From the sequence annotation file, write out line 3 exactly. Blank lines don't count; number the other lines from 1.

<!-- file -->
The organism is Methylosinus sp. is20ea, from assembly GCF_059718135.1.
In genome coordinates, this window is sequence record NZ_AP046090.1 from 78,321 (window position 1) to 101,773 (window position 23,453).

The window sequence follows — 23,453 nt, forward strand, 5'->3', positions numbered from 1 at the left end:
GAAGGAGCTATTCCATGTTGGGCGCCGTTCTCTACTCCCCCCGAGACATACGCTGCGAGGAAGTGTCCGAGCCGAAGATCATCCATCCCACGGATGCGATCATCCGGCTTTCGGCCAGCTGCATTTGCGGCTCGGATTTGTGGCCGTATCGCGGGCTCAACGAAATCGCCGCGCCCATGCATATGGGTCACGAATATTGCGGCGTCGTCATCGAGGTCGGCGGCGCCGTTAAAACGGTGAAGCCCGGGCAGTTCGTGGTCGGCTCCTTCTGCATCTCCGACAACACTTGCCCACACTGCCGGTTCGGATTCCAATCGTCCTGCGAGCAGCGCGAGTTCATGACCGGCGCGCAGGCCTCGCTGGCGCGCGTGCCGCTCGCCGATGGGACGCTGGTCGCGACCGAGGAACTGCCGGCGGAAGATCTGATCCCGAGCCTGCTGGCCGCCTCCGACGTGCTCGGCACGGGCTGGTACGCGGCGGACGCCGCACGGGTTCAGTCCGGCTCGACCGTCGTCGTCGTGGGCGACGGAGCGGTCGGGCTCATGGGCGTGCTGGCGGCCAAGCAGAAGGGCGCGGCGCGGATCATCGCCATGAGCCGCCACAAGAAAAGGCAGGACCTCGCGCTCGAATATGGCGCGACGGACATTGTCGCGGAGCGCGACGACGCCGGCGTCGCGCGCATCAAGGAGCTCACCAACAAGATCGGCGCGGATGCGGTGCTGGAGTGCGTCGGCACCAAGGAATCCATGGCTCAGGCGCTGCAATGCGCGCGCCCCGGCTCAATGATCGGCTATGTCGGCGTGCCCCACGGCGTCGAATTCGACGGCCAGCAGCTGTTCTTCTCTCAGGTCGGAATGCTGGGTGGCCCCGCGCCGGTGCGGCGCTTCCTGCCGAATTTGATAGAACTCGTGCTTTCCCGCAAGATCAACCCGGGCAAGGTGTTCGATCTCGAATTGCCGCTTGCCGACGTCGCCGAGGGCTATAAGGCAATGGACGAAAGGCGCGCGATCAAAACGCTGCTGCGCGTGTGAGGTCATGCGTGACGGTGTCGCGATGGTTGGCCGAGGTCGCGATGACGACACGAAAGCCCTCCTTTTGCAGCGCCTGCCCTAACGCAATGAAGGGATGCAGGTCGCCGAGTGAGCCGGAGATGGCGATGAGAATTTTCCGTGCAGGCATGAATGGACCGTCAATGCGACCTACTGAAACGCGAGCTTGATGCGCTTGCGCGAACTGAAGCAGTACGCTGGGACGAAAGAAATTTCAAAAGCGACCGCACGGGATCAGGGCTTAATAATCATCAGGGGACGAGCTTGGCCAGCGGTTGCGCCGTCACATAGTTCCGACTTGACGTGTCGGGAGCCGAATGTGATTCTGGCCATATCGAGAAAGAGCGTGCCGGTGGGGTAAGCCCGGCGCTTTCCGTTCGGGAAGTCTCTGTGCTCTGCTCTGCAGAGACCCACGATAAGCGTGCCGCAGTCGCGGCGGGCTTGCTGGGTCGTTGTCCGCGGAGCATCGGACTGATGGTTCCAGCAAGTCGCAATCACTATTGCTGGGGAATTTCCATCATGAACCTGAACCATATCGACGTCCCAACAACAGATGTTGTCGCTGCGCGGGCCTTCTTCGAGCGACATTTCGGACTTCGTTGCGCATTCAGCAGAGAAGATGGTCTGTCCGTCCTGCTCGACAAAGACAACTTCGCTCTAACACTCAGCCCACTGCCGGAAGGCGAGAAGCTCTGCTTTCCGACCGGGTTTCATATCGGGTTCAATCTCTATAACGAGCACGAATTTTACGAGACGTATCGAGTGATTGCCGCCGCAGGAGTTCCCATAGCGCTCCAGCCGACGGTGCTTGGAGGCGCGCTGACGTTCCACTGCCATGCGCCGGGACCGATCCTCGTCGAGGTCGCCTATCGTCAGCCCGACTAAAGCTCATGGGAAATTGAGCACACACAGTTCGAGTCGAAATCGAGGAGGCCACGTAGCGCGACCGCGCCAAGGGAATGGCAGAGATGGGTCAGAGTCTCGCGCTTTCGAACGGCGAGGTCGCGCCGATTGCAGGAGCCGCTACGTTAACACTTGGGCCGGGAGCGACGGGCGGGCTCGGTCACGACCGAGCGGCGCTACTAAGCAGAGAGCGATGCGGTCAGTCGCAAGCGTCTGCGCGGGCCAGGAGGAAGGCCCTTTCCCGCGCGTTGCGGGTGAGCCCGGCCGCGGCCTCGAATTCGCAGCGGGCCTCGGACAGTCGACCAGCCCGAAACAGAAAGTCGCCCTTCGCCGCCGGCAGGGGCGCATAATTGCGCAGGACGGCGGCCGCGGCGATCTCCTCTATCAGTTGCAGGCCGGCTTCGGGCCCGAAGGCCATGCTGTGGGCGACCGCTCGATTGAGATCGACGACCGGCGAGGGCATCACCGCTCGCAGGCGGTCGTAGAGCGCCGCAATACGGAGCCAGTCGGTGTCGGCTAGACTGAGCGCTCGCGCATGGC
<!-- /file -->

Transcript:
The window sequence follows — 23,453 nt, forward strand, 5'->3', positions numbered from 1 at the left end: